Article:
A proper playground safety checklist is essential to insuring the safety of our kids. With National Playground Safety Week right around the corner, there's never been a better time to run a playground safety check.
Dangers on the Playground
There are many dangers associated with playgrounds. Some of it related to supervision, some related to your basic accident, and a lot of it related to playground equipment and design.
The Consumer Product Safety Commission (CPSC) notes that each year more than 200,000 children visit the emergency room as a direct result of injuries acquired from playground equipment. To get the full scoop on playground dangers check out this great piece on playground hazards.
One great way to limit the incidences of accidents and injuries on the playground is to assess your playground using a proper playground safety checklist. When should you assess your playground for safety? Well, there are some specific time frames to following, including:
- While your playground is in the design stages.
- During the playground building process.
- Bi-yearly to check for new issues. Using a safety checklist once yearly is better than nothing, but harsh weather extremes brought on seasonally can cause new damage to a playground; that's why bi-yearly is best.
- If an injury occurs then it's smart to assess the specific area of the playground that the accident occurred in.
Keep Kids Safe With This Playground Safety Checklist
Playground safety can be divided into a few areas, such as playground design, child supervision, and play equipment. The National Safety Council has released some specific top dangers related to playground safety - this is a smart place to start building an ideal checklist.
- Surface areas: Almost all injuries on the playground are caused by falls. Because of this the playground surface area should be carefully assessed. The best surfaces are made of wood chips, sand, pea gravel, and rubber - either in shredded tire or rubber mat form. Surfaces should surround equipment with a six foot fall zone.
- Swings: Swings cause more injuries than any other actual equipment piece. Swings should have soft seats and be placed at least 24 inches apart. For little ones, only full bucket swing seats, not half seats, should be installed.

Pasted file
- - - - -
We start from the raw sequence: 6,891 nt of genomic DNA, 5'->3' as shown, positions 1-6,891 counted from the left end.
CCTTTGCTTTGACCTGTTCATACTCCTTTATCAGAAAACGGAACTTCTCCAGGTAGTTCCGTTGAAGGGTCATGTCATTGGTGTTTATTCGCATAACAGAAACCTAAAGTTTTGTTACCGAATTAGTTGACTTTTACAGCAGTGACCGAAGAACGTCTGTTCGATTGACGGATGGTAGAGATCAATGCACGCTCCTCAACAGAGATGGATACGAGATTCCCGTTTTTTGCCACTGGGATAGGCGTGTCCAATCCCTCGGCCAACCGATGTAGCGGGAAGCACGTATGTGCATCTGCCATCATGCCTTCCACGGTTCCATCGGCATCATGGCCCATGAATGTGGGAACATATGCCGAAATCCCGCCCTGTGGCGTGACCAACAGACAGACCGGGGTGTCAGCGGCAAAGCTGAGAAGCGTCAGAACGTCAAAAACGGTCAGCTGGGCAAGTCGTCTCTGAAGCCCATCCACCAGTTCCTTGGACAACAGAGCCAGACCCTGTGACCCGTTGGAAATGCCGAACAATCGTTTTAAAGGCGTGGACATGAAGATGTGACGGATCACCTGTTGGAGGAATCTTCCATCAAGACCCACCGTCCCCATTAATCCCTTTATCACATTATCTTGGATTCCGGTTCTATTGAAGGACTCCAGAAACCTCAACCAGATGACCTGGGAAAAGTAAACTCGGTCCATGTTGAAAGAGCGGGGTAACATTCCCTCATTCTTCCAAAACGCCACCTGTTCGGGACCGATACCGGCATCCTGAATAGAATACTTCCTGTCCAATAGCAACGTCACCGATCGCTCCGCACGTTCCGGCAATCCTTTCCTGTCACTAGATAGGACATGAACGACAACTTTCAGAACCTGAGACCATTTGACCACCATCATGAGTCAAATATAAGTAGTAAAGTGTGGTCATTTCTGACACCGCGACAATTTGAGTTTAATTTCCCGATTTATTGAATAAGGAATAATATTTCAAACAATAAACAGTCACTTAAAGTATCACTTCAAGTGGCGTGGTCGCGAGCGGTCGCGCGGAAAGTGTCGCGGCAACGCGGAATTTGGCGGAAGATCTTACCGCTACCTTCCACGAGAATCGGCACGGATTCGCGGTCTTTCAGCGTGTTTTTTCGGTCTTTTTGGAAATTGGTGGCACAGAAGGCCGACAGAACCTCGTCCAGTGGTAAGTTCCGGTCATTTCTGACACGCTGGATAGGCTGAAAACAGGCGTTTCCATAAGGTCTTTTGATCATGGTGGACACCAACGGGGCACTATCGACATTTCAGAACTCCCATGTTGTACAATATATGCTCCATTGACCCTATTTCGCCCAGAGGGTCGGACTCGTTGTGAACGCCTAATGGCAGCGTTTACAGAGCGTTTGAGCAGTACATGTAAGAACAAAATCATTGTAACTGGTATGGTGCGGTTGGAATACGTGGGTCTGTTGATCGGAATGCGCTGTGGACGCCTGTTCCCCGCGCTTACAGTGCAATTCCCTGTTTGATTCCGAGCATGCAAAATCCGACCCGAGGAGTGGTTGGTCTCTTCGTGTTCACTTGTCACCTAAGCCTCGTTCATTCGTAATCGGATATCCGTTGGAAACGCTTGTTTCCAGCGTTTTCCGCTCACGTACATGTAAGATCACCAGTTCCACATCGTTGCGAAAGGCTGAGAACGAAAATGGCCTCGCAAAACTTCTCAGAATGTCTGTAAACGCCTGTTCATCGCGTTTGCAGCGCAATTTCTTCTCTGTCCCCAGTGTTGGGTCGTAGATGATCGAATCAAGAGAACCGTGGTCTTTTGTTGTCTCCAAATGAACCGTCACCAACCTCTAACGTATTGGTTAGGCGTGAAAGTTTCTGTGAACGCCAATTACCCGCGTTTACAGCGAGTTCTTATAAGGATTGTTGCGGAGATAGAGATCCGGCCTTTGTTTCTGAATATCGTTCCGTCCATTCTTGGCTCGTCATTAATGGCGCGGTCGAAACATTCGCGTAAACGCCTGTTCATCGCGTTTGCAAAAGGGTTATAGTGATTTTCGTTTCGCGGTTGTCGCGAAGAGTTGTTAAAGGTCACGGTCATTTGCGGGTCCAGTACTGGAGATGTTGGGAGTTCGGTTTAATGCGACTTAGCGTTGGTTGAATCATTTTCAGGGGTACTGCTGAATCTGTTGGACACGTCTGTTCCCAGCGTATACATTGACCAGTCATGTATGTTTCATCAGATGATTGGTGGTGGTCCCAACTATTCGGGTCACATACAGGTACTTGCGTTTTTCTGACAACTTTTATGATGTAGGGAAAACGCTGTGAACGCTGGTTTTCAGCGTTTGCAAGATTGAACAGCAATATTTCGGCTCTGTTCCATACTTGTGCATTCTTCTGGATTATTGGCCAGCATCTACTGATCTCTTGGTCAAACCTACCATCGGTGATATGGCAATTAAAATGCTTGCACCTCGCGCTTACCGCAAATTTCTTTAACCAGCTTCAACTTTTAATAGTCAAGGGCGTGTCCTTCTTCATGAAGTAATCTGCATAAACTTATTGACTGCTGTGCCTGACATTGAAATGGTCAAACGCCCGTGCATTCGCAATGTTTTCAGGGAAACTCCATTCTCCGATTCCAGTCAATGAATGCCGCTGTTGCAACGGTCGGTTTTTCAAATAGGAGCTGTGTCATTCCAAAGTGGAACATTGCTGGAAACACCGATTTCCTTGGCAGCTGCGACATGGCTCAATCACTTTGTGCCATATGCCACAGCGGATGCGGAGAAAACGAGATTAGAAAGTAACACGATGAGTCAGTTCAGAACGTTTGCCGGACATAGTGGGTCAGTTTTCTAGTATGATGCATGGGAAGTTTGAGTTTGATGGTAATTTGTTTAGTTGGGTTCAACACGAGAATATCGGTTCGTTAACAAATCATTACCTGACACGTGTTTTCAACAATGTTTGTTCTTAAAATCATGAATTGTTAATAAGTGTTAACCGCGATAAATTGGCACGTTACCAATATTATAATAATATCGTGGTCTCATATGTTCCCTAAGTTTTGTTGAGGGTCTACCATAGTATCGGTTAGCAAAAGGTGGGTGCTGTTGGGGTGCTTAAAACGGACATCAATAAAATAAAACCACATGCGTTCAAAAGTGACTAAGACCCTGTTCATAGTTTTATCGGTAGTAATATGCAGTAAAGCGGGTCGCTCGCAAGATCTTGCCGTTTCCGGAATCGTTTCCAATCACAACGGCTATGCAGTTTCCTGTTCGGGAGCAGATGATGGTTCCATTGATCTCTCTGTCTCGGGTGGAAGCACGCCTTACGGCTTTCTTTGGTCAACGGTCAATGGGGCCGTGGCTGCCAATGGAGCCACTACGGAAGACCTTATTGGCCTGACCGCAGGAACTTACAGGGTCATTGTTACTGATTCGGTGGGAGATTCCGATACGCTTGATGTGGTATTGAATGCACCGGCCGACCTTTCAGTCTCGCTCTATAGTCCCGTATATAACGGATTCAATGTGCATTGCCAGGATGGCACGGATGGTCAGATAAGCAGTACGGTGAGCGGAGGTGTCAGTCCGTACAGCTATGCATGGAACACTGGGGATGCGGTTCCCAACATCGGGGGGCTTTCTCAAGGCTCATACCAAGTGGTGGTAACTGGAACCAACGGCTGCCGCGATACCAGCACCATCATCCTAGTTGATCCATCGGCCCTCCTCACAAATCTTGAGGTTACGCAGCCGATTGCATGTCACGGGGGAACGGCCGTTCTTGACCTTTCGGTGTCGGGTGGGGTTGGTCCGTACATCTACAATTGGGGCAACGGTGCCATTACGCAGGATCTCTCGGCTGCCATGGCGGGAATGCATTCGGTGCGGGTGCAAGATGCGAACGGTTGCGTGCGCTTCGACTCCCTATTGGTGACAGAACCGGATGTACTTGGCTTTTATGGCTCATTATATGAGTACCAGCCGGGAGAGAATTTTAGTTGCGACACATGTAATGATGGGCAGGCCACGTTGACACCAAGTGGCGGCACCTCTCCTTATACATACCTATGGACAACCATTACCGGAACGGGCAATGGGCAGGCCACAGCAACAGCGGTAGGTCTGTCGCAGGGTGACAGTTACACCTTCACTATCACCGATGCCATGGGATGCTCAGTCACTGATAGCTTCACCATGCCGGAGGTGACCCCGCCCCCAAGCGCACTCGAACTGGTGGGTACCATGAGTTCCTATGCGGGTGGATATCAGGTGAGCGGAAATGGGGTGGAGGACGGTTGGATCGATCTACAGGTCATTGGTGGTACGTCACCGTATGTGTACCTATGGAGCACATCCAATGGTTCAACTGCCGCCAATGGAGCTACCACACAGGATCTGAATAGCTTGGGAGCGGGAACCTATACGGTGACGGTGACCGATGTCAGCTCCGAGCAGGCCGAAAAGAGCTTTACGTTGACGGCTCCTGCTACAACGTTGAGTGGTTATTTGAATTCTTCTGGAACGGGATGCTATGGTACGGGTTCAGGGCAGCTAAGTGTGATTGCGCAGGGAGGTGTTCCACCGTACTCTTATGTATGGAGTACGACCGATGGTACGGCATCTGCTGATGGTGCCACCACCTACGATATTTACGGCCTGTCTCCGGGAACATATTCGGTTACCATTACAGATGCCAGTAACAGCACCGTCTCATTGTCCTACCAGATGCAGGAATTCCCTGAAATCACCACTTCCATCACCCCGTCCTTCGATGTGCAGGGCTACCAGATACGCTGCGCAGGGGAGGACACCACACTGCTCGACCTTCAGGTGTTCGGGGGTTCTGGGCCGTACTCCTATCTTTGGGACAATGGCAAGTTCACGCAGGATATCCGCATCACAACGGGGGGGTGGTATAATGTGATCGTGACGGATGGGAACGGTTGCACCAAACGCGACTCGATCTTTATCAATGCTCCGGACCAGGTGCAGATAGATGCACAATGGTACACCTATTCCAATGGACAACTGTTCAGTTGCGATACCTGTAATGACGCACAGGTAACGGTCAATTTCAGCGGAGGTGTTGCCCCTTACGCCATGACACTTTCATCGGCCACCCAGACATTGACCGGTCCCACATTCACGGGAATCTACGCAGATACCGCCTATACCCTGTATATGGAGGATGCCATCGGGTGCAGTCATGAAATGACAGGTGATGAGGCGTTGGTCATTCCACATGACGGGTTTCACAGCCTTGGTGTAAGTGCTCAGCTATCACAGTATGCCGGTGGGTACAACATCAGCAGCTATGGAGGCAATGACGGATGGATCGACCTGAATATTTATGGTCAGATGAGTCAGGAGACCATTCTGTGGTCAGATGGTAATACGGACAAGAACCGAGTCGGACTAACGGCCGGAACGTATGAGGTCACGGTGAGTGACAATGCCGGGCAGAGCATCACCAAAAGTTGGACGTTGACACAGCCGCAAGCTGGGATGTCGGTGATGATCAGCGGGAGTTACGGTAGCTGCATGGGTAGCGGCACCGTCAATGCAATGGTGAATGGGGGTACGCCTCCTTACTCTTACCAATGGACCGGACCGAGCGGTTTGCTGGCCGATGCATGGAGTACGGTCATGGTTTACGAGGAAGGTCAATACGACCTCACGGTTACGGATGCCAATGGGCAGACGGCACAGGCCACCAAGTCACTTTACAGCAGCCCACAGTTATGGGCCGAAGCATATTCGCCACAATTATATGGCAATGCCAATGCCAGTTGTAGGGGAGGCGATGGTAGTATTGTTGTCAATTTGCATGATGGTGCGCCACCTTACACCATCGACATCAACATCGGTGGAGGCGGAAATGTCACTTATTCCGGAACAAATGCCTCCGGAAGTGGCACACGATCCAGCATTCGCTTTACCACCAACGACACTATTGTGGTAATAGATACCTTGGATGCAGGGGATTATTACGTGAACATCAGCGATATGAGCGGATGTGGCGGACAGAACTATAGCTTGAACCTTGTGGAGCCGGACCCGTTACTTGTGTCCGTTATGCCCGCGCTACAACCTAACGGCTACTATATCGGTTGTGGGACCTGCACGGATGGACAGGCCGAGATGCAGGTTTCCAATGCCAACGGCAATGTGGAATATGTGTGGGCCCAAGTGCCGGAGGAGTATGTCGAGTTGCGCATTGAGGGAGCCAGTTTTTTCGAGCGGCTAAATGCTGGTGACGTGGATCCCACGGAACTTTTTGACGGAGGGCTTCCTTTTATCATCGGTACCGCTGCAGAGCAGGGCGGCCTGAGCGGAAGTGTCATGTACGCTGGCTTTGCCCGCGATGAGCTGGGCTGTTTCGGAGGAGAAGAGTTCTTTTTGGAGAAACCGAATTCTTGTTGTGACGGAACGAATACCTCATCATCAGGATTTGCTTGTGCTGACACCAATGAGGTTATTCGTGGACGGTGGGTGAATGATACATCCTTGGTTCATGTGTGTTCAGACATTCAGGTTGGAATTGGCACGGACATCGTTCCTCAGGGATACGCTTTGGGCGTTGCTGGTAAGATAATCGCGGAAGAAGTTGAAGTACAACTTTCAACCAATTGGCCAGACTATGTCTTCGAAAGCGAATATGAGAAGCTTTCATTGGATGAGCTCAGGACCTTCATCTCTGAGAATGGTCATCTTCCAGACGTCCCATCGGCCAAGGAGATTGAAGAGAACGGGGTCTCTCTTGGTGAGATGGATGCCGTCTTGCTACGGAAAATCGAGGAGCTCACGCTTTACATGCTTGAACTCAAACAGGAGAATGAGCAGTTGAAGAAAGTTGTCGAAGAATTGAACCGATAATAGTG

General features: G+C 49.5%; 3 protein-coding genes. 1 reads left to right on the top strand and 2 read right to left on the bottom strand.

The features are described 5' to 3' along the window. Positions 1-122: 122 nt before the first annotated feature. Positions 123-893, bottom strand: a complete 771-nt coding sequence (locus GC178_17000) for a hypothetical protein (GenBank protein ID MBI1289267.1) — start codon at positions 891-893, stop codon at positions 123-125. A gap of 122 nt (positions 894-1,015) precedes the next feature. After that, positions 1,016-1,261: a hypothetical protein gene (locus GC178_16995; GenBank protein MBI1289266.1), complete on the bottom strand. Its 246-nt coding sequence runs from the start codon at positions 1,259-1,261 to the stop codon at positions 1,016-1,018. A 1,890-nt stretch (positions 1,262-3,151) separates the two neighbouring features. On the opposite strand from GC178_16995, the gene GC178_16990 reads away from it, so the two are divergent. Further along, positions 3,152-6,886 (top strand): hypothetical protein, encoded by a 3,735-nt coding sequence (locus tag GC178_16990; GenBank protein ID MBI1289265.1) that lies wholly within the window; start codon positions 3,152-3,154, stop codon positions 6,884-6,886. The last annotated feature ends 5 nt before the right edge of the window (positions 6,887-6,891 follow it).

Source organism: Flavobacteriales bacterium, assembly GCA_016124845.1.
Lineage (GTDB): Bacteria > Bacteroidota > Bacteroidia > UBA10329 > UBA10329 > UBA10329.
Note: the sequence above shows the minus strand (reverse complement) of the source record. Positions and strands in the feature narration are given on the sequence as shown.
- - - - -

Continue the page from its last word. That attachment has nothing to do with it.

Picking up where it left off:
- Slides: The first check you should make regarding slides, is that there's nothing to snag a child at the top of the slide. Many children get snagged, caught, and then hurt because strings on their clothing, especially drawstrings, (like those on a hoodie) get caught on a rough slide. Slides should also be firmly anchored and have good hand rails on the steps leading up to the sliding platform.
- Merry-go-rounds and seesaws: Honestly, who hasn't has a merry-go-round accident growing up? Merry-go-rounds can be really unsafe. Both merry-go-rounds and seesaws need to be assessed for well attached hand grips, no snags (such as rough metal), and of course both should be situated on a safe surface. It's extra safe to have a tire under each seesaw seat.
- Safe climbing checks: Climbing equipment should always be assessed - and technically almost anything at a playground can be climbed on, so that means a complete equipment check. Visible signs should be placed that state proper climbing age. For example, children under four years should not use climbing equipment or horizontal ladders - they're not developmentally coordinated enough for this task. Climbing ropes need to be securely attached at the top and bottom.
- Monkey bars: Yes, monkey bars could be included in climbing equipment, but monkey bars are dangerous enough to be in a class of their own. Most experts now recommend that monkey bars simply be removed from the playground entirely. So many accidents occur on them, that a basic playground safety checklist won't help you here.
Extra Quick Checklist Tips
- Parents, caregivers, and teachers, need to be vigilant when supervising children on the playground. No matter how good your checklist, supervision is a vital component of playground safety.
- Watch for exposed concrete and other trip factors like cracked sidewalks and tree roots protruding from the grounds.
- All railing needs to be placed less than 3.5 inches apart or more than 9 inches apart, or a small child's head could get stuck between the bars and choking or death can occur.
- Always check playgrounds for sharp edges or broken equipment that results in sharp edges.
- Make sure your child's school district safety rules include a solid school playground safety component.